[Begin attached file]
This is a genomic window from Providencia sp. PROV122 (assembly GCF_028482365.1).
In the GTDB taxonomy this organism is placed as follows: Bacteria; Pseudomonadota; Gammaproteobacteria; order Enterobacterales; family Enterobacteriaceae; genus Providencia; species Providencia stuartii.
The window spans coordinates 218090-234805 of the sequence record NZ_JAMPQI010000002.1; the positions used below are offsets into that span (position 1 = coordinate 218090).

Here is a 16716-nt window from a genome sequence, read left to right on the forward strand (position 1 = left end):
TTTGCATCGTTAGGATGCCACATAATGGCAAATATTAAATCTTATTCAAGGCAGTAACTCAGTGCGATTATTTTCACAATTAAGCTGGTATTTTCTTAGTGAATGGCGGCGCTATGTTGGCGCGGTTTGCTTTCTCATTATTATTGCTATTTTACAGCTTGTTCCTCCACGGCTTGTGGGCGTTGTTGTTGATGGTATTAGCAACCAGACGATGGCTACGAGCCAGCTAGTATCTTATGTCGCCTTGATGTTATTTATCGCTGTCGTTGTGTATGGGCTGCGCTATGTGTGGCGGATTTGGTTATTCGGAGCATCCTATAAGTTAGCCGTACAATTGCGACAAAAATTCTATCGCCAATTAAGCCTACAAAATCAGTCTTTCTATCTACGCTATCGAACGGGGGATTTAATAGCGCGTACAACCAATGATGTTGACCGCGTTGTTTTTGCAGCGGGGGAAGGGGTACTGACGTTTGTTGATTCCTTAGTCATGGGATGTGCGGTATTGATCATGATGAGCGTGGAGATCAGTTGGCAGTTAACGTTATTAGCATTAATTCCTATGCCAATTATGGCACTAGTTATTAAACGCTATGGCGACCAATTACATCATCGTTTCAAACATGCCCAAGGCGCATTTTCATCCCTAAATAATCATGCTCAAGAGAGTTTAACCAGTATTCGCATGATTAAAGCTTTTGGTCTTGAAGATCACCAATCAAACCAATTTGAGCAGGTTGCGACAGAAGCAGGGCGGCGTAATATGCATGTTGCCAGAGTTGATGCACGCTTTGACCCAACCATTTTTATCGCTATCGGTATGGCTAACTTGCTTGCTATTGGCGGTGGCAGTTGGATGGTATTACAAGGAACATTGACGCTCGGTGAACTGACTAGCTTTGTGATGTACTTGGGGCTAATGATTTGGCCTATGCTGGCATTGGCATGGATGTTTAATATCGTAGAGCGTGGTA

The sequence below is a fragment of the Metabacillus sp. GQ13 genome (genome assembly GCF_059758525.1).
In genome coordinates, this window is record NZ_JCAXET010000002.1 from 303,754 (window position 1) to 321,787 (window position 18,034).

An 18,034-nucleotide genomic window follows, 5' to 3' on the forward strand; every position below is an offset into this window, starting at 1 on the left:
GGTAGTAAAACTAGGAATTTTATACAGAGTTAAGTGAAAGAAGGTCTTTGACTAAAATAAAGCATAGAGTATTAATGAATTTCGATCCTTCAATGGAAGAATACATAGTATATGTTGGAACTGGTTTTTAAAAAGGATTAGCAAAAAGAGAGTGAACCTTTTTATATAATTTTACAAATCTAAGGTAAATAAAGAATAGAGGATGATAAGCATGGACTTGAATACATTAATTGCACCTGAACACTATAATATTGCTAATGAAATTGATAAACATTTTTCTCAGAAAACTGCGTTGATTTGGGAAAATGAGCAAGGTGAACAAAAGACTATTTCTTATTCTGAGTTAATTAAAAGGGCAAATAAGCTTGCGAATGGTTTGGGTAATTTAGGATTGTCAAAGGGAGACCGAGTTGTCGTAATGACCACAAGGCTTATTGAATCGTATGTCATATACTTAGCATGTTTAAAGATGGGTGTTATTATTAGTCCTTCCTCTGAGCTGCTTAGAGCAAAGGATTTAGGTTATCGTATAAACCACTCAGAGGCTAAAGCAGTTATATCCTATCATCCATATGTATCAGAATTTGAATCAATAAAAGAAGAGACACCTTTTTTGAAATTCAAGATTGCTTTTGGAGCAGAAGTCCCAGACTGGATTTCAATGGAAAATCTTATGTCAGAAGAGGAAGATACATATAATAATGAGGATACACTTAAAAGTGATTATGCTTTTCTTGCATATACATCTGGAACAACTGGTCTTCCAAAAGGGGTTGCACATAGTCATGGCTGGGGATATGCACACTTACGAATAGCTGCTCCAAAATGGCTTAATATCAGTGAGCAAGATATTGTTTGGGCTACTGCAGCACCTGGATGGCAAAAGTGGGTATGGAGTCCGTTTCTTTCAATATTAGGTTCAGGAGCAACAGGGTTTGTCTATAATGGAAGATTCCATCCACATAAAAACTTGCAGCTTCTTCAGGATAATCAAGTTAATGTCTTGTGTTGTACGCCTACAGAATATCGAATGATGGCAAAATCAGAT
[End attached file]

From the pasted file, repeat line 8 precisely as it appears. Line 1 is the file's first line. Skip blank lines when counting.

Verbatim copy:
An 18,034-nucleotide genomic window follows, 5' to 3' on the forward strand; every position below is an offset into this window, starting at 1 on the left: